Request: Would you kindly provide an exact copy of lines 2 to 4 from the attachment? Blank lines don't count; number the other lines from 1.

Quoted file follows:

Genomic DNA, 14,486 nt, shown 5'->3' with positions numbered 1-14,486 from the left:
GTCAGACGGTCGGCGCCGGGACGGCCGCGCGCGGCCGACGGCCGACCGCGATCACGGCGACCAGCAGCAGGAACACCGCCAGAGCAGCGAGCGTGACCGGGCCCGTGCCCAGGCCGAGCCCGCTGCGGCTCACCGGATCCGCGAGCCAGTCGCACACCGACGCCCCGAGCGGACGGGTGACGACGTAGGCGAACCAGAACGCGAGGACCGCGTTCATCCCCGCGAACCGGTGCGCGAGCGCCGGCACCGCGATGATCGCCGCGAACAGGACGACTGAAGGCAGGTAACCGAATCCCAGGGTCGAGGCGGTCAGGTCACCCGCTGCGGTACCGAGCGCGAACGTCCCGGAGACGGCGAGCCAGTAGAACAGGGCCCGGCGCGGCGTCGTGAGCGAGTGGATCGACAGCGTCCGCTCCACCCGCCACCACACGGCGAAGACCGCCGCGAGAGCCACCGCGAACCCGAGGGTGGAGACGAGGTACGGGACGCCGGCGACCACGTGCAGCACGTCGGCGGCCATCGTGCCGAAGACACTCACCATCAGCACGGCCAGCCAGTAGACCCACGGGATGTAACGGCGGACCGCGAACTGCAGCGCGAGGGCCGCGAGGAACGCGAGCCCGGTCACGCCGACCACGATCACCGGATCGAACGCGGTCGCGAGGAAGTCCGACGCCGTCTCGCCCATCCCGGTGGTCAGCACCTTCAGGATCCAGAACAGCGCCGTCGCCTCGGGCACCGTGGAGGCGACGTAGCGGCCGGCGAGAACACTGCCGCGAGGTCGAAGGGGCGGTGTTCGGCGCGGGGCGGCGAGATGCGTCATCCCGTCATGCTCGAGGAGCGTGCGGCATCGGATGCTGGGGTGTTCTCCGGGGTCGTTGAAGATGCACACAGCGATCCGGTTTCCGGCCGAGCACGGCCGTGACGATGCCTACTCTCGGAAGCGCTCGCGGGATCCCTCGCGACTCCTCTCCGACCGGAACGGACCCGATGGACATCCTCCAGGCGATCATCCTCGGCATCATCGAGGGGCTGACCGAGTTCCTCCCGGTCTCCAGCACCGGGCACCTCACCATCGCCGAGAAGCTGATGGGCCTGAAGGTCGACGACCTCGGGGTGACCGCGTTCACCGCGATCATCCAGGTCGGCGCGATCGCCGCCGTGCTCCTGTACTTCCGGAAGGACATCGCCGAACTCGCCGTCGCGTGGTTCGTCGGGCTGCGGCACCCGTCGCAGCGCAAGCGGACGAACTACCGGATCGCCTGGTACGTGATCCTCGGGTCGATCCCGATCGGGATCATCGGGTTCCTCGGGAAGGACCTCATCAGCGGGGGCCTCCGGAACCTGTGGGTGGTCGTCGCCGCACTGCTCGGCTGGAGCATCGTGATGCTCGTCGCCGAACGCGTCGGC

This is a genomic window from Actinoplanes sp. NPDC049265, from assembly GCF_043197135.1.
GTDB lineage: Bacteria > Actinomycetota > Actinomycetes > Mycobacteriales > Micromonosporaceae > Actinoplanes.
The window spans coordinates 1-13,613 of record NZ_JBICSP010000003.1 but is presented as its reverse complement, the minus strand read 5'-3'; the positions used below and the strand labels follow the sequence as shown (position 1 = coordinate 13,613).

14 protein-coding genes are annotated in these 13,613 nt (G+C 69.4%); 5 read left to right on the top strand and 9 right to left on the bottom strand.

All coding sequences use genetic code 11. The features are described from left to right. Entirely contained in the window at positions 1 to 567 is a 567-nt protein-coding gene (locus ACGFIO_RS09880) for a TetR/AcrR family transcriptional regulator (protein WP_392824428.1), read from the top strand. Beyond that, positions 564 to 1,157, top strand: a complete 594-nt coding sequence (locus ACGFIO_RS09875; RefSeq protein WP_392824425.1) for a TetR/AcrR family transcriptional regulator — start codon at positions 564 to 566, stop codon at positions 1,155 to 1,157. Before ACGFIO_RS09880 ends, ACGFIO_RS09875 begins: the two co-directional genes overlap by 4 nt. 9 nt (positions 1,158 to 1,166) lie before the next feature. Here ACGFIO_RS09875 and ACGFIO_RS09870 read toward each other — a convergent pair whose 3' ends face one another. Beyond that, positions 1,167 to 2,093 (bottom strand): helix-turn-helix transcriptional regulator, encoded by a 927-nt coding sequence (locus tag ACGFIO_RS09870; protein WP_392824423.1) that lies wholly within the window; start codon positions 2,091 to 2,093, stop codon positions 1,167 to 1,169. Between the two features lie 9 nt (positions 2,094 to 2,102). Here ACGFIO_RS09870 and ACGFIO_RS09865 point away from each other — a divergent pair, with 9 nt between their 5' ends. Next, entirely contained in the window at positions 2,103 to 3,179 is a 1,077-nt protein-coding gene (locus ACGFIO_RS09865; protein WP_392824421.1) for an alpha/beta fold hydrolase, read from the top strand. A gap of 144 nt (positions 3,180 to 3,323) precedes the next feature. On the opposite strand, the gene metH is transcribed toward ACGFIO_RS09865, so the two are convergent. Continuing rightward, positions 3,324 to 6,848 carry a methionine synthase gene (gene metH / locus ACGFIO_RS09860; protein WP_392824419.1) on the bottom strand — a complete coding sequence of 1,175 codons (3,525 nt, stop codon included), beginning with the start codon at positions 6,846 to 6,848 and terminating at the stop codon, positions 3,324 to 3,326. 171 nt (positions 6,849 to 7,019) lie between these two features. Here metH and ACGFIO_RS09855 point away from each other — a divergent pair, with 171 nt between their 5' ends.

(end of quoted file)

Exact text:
GTCAGACGGTCGGCGCCGGGACGGCCGCGCGCGGCCGACGGCCGACCGCGATCACGGCGACCAGCAGCAGGAACACCGCCAGAGCAGCGAGCGTGACCGGGCCCGTGCCCAGGCCGAGCCCGCTGCGGCTCACCGGATCCGCGAGCCAGTCGCACACCGACGCCCCGAGCGGACGGGTGACGACGTAGGCGAACCAGAACGCGAGGACCGCGTTCATCCCCGCGAACCGGTGCGCGAGCGCCGGCACCGCGATGATCGCCGCGAACAGGACGACTGAAGGCAGGTAACCGAATCCCAGGGTCGAGGCGGTCAGGTCACCCGCTGCGGTACCGAGCGCGAACGTCCCGGAGACGGCGAGCCAGTAGAACAGGGCCCGGCGCGGCGTCGTGAGCGAGTGGATCGACAGCGTCCGCTCCACCCGCCACCACACGGCGAAGACCGCCGCGAGAGCCACCGCGAACCCGAGGGTGGAGACGAGGTACGGGACGCCGGCGACCACGTGCAGCACGTCGGCGGCCATCGTGCCGAAGACACTCACCATCAGCACGGCCAGCCAGTAGACCCACGGGATGTAACGGCGGACCGCGAACTGCAGCGCGAGGGCCGCGAGGAACGCGAGCCCGGTCACGCCGACCACGATCACCGGATCGAACGCGGTCGCGAGGAAGTCCGACGCCGTCTCGCCCATCCCGGTGGTCAGCACCTTCAGGATCCAGAACAGCGCCGTCGCCTCGGGCACCGTGGAGGCGACGTAGCGGCCGGCGAGAACACTGCCGCGAGGTCGAAGGGGCGGTGTTCGGCGCGGGGCGGCGAGATGCGTCATCCCGTCATGCTCGAGGAGCGTGCGGCATCGGATGCTGGGGTGTTCTCCGGGGTCGTTGAAGATGCACACAGCGATCCGGTTTCCGGCCGAGCACGGCCGTGACGATGCCTACTCTCGGAAGCGCTCGCGGGATCCCTCGCGACTCCTCTCCGACCGGAACGGACCCGATGGACATCCTCCAGGCGATCATCCTCGGCATCATCGAGGGGCTGACCGAGTTCCTCCCGGTCTCCAGCACCGGGCACCTCACCATCGCCGAGAAGCTGATGGGCCTGAAGGTCGACGACCTCGGGGTGACCGCGTTCACCGCGATCATCCAGGTCGGCGCGATCGCCGCCGTGCTCCTGTACTTCCGGAAGGACATCGCCGAACTCGCCGTCGCGTGGTTCGTCGGGCTGCGGCACCCGTCGCAGCGCAAGCGGACGAACTACCGGATCGCCTGGTACGTGATCCTCGGGTCGATCCCGATCGGGATCATCGGGTTCCTCGGGAAGGACCTCATCAGCGGGGGCCTCCGGAACCTGTGGGTGGTCGTCGCCGCACTGCTCGGCTGGAGCATCGTGATGCTCGTCGCCGAACGCGTCGGC

This is a genomic window from Actinoplanes sp. NPDC049265, from assembly GCF_043197135.1.
GTDB lineage: Bacteria > Actinomycetota > Actinomycetes > Mycobacteriales > Micromonosporaceae > Actinoplanes.